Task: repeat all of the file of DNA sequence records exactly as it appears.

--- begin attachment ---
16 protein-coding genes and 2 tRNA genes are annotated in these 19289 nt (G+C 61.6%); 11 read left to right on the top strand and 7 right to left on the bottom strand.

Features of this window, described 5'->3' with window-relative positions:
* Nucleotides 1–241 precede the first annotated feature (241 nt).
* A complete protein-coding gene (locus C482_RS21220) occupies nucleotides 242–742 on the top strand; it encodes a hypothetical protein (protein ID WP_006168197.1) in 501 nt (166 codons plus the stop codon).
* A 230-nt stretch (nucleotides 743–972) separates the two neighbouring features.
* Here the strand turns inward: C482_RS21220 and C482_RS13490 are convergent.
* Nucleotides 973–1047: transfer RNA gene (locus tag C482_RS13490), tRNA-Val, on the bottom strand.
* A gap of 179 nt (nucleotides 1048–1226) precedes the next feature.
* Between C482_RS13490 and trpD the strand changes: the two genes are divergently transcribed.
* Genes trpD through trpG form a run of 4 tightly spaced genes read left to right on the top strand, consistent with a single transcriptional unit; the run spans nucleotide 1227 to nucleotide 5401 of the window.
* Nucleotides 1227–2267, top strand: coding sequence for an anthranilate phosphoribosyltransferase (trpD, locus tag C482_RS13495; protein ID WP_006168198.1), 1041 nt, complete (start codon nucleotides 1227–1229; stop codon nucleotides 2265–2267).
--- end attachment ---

16 protein-coding genes and 2 tRNA genes are annotated in these 19289 nt (G+C 61.6%); 11 read left to right on the top strand and 7 right to left on the bottom strand.

Features of this window, described 5'->3' with window-relative positions:
* Nucleotides 1–241 precede the first annotated feature (241 nt).
* A complete protein-coding gene (locus C482_RS21220) occupies nucleotides 242–742 on the top strand; it encodes a hypothetical protein (protein ID WP_006168197.1) in 501 nt (166 codons plus the stop codon).
* A 230-nt stretch (nucleotides 743–972) separates the two neighbouring features.
* Here the strand turns inward: C482_RS21220 and C482_RS13490 are convergent.
* Nucleotides 973–1047: transfer RNA gene (locus tag C482_RS13490), tRNA-Val, on the bottom strand.
* A gap of 179 nt (nucleotides 1048–1226) precedes the next feature.
* Between C482_RS13490 and trpD the strand changes: the two genes are divergently transcribed.
* Genes trpD through trpG form a run of 4 tightly spaced genes read left to right on the top strand, consistent with a single transcriptional unit; the run spans nucleotide 1227 to nucleotide 5401 of the window.
* Nucleotides 1227–2267, top strand: coding sequence for an anthranilate phosphoribosyltransferase (trpD, locus tag C482_RS13495; protein ID WP_006168198.1), 1041 nt, complete (start codon nucleotides 1227–1229; stop codon nucleotides 2265–2267).